Farm Ireland

Tuesday 16 January 2018

Signs and speed limits on Irish roads in need of radical rethink

John Shirley

Doing our bit for The Gathering, we brought friends from Down Under touring Ireland last week. It was interesting to view our country through their eyes.

On the positive side, they were gobsmacked at the "awesome" flower displays and hanging baskets in our towns and villages. There was also positive comment on the village and town cleanliness. Fair dues must be given to the shopkeepers and volunteers that do most of this work.

However, when it came to road signage in general, and speed limits in particular, our visitors were mystified.

As we crawled bumper to bumper around corkscrew turns towards Moll's Gap on the famous Ring of Kerry, we were incredulous to note that this road was rated with a 100km/hr speed limit. Apart from the sharp bends, this road was so narrow that every time we met a bus our friends suggested we breathe in to allow space for the bus to get by.

Yet the next day travelling from Scariff to Ennis on a wide open road with well marked wide shoulders, the speed limit was 80km/hr.

When we departed the main roads in Clare onto boreens with grass up the middle and only wide enough for one vehicle, the speed limit was still 80km/hr.

This mismatch of speed limits with road quality is farcical. Who in the local authorities is making these inappropriate, inconsistent and illogical speed limit decisions?

If their judgement is so poor on road speed limits, can we trust any of their other work?

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And road signage is of much more than academic interest to us all. Earlier this year, two members of our extended family travelling on minor roads near Bagenalstown, Co Carlow, were killed in a road accident.

Nobody can be sure what happened, but I believe that inadequate signage was definitely a contributory factor in this accident. Instead of having an in-your-face STOP sign at the fatal crossing point where the accident happened, there was a yield right of way sign which was at an angle and so high that you would need to having been in a lorry to get a good view of it.

Locals would have been aware of this crossing, but the real purpose of road signs is to inform and warn visitors and strangers. In the Bagenalstown accident the deceased were overseas visitors.

Similarly, last week our visitors noted the dual languages on road signs till we entered the Kerry Gaeltacht where the signs were in Irish only. This is neither logical or welcoming. Locals, who understand Irish, know their way around and don't need the signs. Visitors, depending on the signs, are unlikely to understand Irish.

The Irish AA has long been campaigning for more consistency on road speed limits. AA members have assembled over 200 locations where the speed limits are deemed inappropriate and these have been submitted by the AA to the Minister for Transport, Tourism and Sport Leo Varadkar.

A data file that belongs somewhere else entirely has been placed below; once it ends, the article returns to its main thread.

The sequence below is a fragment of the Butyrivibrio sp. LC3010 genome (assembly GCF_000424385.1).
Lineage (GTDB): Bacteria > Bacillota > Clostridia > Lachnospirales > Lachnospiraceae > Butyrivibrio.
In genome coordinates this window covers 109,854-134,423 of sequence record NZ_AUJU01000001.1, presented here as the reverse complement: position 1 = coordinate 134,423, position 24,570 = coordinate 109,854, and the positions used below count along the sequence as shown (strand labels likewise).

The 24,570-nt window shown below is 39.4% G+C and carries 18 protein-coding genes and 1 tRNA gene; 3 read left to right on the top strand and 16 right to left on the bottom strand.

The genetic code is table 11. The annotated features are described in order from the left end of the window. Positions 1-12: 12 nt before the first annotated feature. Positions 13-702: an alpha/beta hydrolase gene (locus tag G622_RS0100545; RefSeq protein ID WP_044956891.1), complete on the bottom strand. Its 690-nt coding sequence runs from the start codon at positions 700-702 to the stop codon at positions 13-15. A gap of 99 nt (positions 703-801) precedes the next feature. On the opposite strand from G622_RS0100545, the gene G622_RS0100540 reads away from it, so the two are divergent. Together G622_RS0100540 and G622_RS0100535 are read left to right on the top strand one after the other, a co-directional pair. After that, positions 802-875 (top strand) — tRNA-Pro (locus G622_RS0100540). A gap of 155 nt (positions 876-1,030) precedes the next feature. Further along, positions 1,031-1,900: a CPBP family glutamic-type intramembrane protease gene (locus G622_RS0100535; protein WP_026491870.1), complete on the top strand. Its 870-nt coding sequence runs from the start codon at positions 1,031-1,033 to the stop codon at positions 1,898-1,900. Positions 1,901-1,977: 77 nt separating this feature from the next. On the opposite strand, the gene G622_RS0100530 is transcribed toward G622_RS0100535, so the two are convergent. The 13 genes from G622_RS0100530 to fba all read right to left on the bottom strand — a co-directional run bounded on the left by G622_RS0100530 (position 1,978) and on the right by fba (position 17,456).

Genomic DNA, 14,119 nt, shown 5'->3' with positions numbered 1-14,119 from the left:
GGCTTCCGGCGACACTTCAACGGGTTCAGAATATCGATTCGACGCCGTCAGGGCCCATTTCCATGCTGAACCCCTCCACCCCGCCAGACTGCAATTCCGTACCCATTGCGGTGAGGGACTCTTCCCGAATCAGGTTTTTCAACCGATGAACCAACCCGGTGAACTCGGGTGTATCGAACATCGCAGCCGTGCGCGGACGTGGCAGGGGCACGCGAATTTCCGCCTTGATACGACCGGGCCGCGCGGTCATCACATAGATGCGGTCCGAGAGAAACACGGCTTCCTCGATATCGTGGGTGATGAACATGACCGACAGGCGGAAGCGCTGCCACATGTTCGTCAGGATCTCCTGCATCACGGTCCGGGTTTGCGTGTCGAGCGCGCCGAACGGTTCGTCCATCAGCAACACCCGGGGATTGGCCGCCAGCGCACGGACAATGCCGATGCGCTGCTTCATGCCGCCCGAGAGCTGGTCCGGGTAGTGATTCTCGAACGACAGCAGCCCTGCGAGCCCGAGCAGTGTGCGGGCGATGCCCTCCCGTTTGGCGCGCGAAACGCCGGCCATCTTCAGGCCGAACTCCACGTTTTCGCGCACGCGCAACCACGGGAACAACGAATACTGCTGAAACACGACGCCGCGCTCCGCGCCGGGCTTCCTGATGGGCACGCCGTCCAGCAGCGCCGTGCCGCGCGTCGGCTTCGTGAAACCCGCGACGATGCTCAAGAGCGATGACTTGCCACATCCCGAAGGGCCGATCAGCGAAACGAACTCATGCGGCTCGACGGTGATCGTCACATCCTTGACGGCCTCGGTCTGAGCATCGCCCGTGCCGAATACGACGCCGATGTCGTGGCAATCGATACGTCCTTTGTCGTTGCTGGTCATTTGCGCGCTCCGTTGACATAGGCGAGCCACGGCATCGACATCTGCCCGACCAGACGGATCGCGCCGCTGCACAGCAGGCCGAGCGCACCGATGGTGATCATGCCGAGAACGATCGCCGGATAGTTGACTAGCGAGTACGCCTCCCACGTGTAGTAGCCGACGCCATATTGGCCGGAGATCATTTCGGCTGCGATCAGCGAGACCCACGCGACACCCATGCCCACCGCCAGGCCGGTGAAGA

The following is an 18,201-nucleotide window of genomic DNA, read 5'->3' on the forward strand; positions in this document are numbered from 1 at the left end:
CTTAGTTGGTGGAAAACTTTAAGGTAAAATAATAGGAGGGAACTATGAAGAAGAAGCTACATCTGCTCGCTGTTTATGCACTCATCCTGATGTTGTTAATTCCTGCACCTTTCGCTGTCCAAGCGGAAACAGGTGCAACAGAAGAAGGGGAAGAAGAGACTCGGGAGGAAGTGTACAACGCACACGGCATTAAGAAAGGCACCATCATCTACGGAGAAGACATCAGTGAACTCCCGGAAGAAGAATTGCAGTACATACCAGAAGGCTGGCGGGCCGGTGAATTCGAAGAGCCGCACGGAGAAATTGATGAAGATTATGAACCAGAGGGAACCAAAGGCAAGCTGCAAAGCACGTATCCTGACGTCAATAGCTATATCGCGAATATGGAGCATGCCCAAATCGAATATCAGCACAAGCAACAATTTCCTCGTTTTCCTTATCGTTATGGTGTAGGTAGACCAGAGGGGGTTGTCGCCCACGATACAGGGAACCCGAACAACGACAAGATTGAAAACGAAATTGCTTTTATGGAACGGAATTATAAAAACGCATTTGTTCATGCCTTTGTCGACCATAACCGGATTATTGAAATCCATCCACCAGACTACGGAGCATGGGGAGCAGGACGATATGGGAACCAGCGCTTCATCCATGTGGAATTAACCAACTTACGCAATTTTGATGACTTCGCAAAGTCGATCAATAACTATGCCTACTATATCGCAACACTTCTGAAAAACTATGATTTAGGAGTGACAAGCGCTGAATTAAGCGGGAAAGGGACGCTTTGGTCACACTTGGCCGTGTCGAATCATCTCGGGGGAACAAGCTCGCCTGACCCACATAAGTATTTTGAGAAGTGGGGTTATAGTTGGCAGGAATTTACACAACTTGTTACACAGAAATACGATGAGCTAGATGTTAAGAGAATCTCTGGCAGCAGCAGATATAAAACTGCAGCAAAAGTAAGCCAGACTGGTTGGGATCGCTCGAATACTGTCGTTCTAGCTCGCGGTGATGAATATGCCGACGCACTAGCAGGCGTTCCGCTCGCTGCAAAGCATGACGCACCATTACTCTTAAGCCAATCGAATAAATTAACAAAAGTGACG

The eccentricity of our speed limits is in part due to each county authority doing its own thing. On the N11 Wicklow Co Council imposes a 60km/hr limit on a road which is deemed to rate a 100km/h limit once it crosses the boundary into Wexford.

There are several examples where national primary roads are downgraded from 100km/hr to 80km/hr if a motorway is opened on the same route. Again this defies logic, but it happens.

There are some who suggest that this is a conspiracy to catch motorists speeding, but maybe we shouldn't attribute to conspiracy that which can be explained by incompetence.

My guests said how in New Zealand drivers are given guideline safe speeds approaching corners and other obstacles. They find this very helpful.

Another flaw in Ireland's road signage which we noted from last week's tour was how several signs were part or even wholly hidden by growing vegetation. This could have lethal consequences and should be addressed.

Is this a case where the State could give people claiming social welfare the option of keeping road signs clear? It would be a morale-boosting activity for people genuinely seeking a job.

Local authorities are also responsible for roadside verges and especially for controlling noxious weeds such as ragworth. Romanians may be harvesting ragworth for some medicinal purpose, but local authorities need to get on their bike to stop the national march of this weed.

Finally, we encountered big numbers of farm vehicles on the roads. Tractors drawing hay or silage making gear, tractors with slurry spreaders – it's a time of high activity. The considerate farmer drivers used to pull in to allow those behind to overtake and move on. We thank them. We also thank the farmers whose gear is fitted with proper lighting. Nothing less can be tolerated.

I understand Minister Varadkar is to shortly issue new guidelines on road signage and speed limits. These are long overdue.

Irish Independent